“Because you are lukewarm–neither hot nor cold–I am about to spit you out of my mouth.” This verse from Revelation 3 certainly must rank as one of the most misused in the Bible. In the last month alone I have heard two speakers give it the same incorrect interpretation.
In the first three chapters of Revelation we find seven letters from Jesus to seven churches in late first-century Asia Minor (now western Turkey). In the letter to Laodicea, he says, “I know your deeds, that you are neither cold nor hot. I wish you were either one or the other!” As a result, he will spit out their tepidness.
Often this is misinterpreted to mean that Jesus is tired of namby-pamby middle of the roaders. He would rather people be passionately against him or for him. This is ridiculous on two counts. First, Jesus simply does not want people to turn resolutely against him. He wants all to come to him and be saved.
when Jesus refers to hot and cold water, he is drawing an analogy from the fact that Laodicea did not have a good water source. Instead, using Roman aqueducts, it received hot water from the north, from the city of Hierapolis, famous for its soothing and healing hot springs. Refreshing cold water came from the south, from Colossae, eleven miles away, from snow melt on the mountains. Unfortunately, by the time the hot water and the cold water got to Laodicea, both were lukewarm. As Richards and O’Brien say in Misreading Scripture Through Western Eyes, Jesus “wished his people were hot (like the salubrious waters of Hierapolis) or cold (like the refreshing waters of Colossae). Instead, their discipleship was unremarkable.”
The problem was not that Laodicea lacked zeal. The problem was that the church was good for nothing.
So why describe the church as lukewarm? The answer found in the next verse. “You say, ‘I am rich; I have acquired wealth and do not need a thing.’ But you do not realize that you are wretched, pitiful, poor, blind and naked.”
Laodicea as a city had a reputation for its many banks, for its excellent medical school and for its clothing industry. But, Jesus says, actually it was not rich but poor, not healthy but blind, not well clothed but naked. Their resources led them to rely on themselves instead of on Jesus. Their problem was not lack of fervor but a sense of self-sufficiency. They relied on themselves instead of on God.
For a culture that prides itself on its massive economy, the best medicine in the world, and a fashion industry second to none–Revelation 3, correctly interpreted, becomes all too relevant.
photo credit: BiblePlaces.com
5 thoughts on “A Lukewarm Interpretation of Hot and Cold: Revelation 3:15-16”
Too relevant indeed. This looks like an excellent book. A good study Bible with culture sensitive commentary is a useful tool… in terms of helping us to see more clearly through our tinted Western glasses.
I accept that I may have misinterpreted this text. However, if your interpretation of the hot/cold dichotomy is correct, then would not Jesus have wished that they were both hot and cold? Rather he laments that they are neither.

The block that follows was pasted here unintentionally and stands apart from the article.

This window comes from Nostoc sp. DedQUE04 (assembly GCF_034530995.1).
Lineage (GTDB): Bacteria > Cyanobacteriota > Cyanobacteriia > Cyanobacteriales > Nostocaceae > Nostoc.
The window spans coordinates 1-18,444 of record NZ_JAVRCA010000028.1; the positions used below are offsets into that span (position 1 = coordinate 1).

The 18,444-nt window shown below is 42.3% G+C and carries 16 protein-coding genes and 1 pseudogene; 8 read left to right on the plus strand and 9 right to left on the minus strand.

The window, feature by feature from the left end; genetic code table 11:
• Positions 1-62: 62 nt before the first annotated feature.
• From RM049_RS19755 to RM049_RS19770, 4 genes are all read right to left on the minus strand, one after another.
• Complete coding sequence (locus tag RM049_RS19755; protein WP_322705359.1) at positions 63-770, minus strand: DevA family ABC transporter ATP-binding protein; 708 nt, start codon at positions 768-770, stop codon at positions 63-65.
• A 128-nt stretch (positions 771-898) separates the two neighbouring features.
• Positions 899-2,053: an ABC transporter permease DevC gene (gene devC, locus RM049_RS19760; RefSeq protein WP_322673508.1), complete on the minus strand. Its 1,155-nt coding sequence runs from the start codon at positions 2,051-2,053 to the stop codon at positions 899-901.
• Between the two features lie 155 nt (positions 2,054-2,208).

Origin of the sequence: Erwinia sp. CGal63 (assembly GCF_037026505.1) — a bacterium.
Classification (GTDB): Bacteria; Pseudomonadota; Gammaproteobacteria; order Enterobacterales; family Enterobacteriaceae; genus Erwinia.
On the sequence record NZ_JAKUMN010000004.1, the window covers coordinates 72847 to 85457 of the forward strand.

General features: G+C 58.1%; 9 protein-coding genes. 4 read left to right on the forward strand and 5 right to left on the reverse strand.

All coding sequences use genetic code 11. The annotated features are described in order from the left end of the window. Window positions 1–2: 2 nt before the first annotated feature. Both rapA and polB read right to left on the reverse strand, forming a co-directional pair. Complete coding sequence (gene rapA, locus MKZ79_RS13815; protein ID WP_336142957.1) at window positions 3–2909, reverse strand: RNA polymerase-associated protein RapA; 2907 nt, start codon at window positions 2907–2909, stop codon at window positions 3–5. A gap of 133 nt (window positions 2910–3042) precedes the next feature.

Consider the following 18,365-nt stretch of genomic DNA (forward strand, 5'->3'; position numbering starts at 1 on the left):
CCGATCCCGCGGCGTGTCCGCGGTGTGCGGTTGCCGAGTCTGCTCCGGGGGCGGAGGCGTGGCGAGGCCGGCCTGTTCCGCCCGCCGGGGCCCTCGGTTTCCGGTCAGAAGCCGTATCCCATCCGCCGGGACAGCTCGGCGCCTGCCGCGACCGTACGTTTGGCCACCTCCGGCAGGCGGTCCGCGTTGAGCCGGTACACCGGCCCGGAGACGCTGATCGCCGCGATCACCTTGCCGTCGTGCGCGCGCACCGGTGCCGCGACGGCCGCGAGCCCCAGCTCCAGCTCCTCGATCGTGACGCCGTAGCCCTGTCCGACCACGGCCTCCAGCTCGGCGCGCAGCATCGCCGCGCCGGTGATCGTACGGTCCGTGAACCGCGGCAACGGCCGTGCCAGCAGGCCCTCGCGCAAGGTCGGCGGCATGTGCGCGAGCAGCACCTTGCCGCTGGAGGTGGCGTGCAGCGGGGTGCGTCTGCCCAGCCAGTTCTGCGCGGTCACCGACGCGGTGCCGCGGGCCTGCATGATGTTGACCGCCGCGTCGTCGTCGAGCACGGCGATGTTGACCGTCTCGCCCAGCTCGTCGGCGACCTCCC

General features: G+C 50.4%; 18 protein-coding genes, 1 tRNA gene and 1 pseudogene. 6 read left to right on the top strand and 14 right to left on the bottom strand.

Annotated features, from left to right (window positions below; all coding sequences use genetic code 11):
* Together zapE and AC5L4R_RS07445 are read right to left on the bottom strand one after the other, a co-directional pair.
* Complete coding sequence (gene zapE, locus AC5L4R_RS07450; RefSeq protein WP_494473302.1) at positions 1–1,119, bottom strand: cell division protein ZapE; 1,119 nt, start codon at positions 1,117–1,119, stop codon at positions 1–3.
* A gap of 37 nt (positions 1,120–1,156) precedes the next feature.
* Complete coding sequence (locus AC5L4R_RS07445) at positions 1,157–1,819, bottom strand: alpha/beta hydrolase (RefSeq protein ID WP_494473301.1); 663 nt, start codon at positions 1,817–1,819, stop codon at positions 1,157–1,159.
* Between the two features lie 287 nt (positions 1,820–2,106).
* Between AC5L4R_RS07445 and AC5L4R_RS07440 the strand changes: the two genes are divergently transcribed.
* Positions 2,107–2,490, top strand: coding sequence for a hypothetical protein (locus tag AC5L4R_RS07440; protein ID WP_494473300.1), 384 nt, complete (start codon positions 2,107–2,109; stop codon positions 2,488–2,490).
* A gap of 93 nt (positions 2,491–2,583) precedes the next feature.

Further, the text does indicate that there was a lack of zeal which is birthing this lukewarmth in the Laodicean church. “Those whom I love, I reprove and discipline, so be zealous and repent.” Rev. 3:19.
Jesus has given the reproof. He has warned of discipline to come. The church in response must repent. Repent from what? Lack of zeal.
Alex–Excellent. I like your engagement here. Thanks. Regarding your first point, Christians don’t need to have all the gifts. One gift will do. So if one has the gift of healing, that is sufficient. If one has the gift of encouraging others who are weary, that is sufficient. So, Jesus, I believe, is saying have and use at least one gift.
Regarding Rev. 3:19, yes, I think what you suggest is a possible interpretation, though I would not favor it. The word sometimes translated by the rather archaic English word “zealous” (KJV, ESV, NASB) has connotations of emotionalism. It is probably better understood as “earnest” (NIV, NRSV, Mounce) or “diligent” (NLB). If Laodicea were steady, consistent and determined in its reliance on God and therefore of value to others (not worthless) in its efforts to cloth the naked, heal the sick and give to the poor, that would be truly earnest and and truly repentant. The point is not to be particularly passionate and demonstrative in expressions of faith but faithful.
As J. Ramsey Michaels says in his Revelation commentary, “The point of the rebuke is not lack of zeal or enthusiasm. If it were, ‘lukewarm’ would at least have been better than ‘cold’! The point is rather the utter worthlessness of what the congregation has done and is doing.” (p. 88).
Brother I couldn’t help but notice a rather arogant tone to this post that you need to seriously repent of. Or perhaps with your far superior scholarship to so many godly saints down the ages who disagree with you, you think you are rich and in need of nothing.
“wisdom is justified by her deeds”
Thanks for this very good post. Years ago I was a youth pastor at a mid-sized evangelical church. The pastoral staff was preaching through the letters to the 7 churches, and the senior pastor did the typical poor interpretation of “lukewarm” for the Laodicean church. It was the 3rd or 4th time I had heard it. I struggled since, being young and zealous, I had really done my homework not just for the 2 letters I was preaching but also for the other 5. Some of the better commentaries on Revelation have your correct interpretation above. Hot (usually highly mineralized) water is good for healing and bathing, cold water for quenching thirst and irrigation. But lukewarm is really not good for either, being neither as effective for healing nor as good to drink.
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